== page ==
Morning name: penumbra

Today’s name that just popped into my head, for no reason I could think of. From NOAD2:

penumbra  the partially shaded outer region of the shadow cast by an opaque object. [also figurative uses] ORIGIN mid 17th cent.: modern Latin, from Latin paene ‘almost’ + umbra ‘shadow’ [OED3 (Sept. 2005): Johannes Kepler Ad Vitellionem Paralipomena (1604)]

I think it’s wonderful that this was devised by Kepler as a technical term in astronomy. As a technical term in English it comes paired with umbra:

the fully shaded inner region of a shadow cast by an opaque object, especially the area on the earth or moon experiencing the total phase of an eclipse. (NOAD2)

A diagram illustrating both terms, without the complexities of eclipses:


Two parts to the word penumbra, pen(e)- and umbra, each putting the word into relationships with a cluster of other words in English.

pen-. Although penises (both real and symbolic) are a recurrent theme on this block (for reasons that have to do with my sex and sexuality), the element pen– in penumbra has nothing to do with male bodyparts. As noted above, it’s from Latin paene ‘almost’ (the penumbra is almost, but not quite, the umbra), while penis is Latin for ‘tail, penis’ (an old metaphor). (Pencil is historically related to penis (via the sense ‘paintbrush’, also in penicillin), but pen (from penna ‘feather’) is not.)

English has a small cluster of pen- words, treated in some detail on Michael Quinion’s Affixes site, which I quoted in my 5/1/13 posting “penultimate”: one ordinary word (peninsula, almost an island), two technical terms of some currency (penumbra and penultimate, almost the last in a series of things), and two rare terms from geology with the variant pene– (peneplain and penecontemporaneous).

umbra. In contrast, English has a rich assortment of words going back to Latin umbra ‘shadow’, beyond the technical term umbra.

I’ll start with umbrage. From NOAD2:

1 offense or annoyance: she took umbrage at his remarks.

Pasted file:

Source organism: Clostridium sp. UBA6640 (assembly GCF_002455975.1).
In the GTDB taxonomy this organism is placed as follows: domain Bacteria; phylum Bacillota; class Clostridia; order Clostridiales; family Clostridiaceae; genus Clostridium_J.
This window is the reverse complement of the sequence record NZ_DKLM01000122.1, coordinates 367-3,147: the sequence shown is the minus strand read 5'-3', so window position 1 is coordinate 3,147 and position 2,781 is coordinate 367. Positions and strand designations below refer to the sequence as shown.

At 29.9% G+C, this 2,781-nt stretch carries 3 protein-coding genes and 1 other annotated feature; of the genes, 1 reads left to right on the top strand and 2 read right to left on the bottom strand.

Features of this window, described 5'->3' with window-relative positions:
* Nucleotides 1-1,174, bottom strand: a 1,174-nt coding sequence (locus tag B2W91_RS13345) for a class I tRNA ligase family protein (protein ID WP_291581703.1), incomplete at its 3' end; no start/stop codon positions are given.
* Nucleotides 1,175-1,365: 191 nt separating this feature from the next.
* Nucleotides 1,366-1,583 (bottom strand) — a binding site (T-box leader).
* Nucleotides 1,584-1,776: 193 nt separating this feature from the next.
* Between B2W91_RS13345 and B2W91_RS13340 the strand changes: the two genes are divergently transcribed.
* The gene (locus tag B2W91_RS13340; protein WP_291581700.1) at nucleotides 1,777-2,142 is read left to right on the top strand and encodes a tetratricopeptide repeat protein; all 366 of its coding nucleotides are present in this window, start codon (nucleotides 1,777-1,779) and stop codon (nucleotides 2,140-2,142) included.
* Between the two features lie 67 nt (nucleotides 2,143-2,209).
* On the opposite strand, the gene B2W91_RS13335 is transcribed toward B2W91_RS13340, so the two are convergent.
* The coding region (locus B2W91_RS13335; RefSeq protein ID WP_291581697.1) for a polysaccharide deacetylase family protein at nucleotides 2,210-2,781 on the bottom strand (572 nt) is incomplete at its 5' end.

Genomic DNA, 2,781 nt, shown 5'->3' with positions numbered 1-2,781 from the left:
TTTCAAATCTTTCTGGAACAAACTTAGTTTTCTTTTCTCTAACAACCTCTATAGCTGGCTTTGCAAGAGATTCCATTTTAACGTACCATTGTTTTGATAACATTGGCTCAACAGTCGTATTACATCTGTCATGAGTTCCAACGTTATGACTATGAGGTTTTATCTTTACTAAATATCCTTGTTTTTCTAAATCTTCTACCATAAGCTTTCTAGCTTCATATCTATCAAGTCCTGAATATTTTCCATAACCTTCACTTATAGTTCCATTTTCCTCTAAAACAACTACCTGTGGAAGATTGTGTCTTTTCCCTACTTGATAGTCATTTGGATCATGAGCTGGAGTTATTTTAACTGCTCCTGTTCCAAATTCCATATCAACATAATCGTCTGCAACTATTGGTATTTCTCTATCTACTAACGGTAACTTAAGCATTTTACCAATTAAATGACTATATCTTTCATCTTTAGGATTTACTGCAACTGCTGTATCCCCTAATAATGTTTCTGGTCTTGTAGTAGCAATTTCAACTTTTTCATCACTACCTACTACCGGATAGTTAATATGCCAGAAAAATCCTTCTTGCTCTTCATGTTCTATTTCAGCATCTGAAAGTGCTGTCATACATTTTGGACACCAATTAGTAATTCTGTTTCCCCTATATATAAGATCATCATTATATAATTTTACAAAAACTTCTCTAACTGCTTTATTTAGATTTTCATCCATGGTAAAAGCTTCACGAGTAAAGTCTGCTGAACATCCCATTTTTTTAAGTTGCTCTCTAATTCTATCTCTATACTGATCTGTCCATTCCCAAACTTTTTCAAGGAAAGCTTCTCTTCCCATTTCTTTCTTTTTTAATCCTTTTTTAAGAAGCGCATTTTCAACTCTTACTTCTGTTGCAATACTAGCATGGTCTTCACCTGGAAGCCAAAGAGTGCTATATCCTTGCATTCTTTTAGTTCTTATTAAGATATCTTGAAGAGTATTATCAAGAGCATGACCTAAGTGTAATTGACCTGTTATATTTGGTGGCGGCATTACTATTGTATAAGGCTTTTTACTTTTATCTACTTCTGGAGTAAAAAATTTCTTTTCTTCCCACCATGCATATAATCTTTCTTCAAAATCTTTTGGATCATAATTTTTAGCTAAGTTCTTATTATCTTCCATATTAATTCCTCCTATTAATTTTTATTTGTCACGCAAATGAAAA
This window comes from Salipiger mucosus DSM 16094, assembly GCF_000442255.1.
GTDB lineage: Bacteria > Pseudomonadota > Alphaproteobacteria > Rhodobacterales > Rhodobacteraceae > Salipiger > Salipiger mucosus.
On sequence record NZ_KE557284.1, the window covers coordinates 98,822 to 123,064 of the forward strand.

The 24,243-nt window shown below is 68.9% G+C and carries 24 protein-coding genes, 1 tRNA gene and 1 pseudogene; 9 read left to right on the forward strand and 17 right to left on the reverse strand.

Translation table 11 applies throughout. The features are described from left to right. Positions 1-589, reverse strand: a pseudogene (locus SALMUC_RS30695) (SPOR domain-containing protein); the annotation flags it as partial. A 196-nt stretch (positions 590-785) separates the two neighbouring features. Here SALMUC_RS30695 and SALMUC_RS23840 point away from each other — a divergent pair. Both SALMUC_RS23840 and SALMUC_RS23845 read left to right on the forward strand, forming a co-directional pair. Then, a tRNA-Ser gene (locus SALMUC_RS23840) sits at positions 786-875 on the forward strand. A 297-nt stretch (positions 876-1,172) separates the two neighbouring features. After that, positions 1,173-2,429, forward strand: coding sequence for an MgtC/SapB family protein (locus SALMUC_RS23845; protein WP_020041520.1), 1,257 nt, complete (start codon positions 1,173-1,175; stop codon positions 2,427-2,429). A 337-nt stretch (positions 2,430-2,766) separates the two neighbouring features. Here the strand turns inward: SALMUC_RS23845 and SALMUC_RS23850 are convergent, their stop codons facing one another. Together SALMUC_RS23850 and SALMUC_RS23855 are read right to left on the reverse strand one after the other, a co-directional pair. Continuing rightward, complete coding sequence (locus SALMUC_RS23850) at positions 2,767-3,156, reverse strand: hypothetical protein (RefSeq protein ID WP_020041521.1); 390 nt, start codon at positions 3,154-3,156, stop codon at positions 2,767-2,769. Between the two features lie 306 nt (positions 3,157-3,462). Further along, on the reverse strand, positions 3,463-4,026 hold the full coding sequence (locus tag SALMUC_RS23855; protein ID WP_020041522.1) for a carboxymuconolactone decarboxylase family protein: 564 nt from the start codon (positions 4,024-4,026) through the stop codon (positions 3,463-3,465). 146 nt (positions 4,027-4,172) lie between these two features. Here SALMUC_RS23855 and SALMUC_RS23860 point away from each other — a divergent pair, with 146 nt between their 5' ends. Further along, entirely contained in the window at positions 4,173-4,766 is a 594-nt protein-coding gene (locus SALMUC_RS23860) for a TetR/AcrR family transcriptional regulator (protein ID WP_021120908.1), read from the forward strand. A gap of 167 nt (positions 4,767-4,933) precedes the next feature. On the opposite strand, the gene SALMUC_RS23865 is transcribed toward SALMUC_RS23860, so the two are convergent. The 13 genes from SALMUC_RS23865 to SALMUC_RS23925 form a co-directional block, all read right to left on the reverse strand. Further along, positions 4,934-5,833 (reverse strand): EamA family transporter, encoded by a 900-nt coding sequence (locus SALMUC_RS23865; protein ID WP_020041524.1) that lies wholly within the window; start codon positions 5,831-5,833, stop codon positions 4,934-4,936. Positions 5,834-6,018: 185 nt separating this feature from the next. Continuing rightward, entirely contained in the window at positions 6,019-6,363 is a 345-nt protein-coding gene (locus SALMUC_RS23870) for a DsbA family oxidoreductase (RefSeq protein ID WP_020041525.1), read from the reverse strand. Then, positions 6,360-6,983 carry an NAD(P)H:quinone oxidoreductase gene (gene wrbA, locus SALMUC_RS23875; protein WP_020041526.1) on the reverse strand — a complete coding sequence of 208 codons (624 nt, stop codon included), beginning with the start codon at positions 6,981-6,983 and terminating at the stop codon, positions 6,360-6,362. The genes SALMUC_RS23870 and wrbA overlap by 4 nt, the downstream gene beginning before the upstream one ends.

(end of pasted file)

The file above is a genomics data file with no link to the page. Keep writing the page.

2 archaic shade or shadow, especially as cast by trees.
ORIGIN late Middle English (sense 2): from Old French, from Latin umbra ‘shadow.’ An early sense was ‘shadowy outline,’ giving rise to ‘ground for suspicion,’ whence the current notion of ‘offense’

On to umbrella. From NOAD2:

a device consisting of a circular canopy of cloth on a folding metal frame supported by a central rod, used as protection against rain or sometimes sun. [also figurative uses] ORIGIN early 17th cent.: from Italian ombrella, diminutive of ombra ‘shade,’ from Latin umbra

A rainbow umbrella:


And umbel. From NOAD2:

a flower cluster in which stalks of nearly equal length spring from a common center and form a flat or curved surface, characteristic of the parsley family [the Umbelliferae (old style) or Apiaceae (new style)]. ORIGIN late 16th cent.: from obsolete French umbelle or Latin umbella ‘sunshade,’ diminutive of umbra

The umbel of Daucus carota, the carrot:


And umber. From NOAD2:

a natural pigment resembling but darker than ocher, normally dark yellowish-brown in color (raw umber) or dark brown when roasted (burnt umber). ORIGIN mid 16th cent.: from French (terre d’)ombre or Italian (terra di) ombra, literally ‘(earth of) shadow,’ from Latin umbra ‘shadow’ or Umbra (feminine) ‘Umbrian’ [Umbria is named for the Umbri people, an Italic group absorbed by the expansion of the Romans].

This etymology would be entirely straightforward except for the introduction of Umbria (a name that has nothing to do with shade or shadows) into matters, a suggestion that NOAD2 gets from OED2.

But wait! There’s more! Here’s a surprise. Again from NOAD2, on somber:

dark or dull in color or tone; gloomy: the night skies were somber and starless. ORIGIN mid 18th cent.: from French, based on Latin sub ‘under’ + umbra ‘shade’

That came through French. But from the same source, now via Spanish: sombrero. Again from NOAD2:

a broad-brimmed felt or straw hat, typically worn in Mexico and the southwestern US. ORIGIN Spanish, from sombra ‘shade’.

Sombreros provide shade for the face. They are also part of a collection of visual stereotypes for Mexicans. Here’s the logo for Taco Sombrero, providing Mexican fast food in Gulfport MS — with the sombrero, the taco, the bushy mustache, the serape, and the sandals.


3 Responses to “Morning name: penumbra”

  1. Hilmer Says:

    I’m surprised you didn’t mention the legal sense of penumbra, most famously used by Justice Douglas in Griswold v. Connecticut, which is celebrating its 50th anniversary this year:

    • arnold zwicky Says:

      Instead of saying “I’m surprised you didn’t…” — which is a covert accusation of some kind of incompetence on my part — it would have been more helpful to simply say something like “There’s also a legal sense…”. In fact, if you look at what I wrote, you’ll see that I said there were also figurative senses (which I chose not to enumerate); this legal usage is one of those.

  2. Hilmer Says:

    Oops! I didn’t mean it at all as an accusation. It popped out as part of a conversation with you in my head, which of course you can’t be blamed for not being a real party to.

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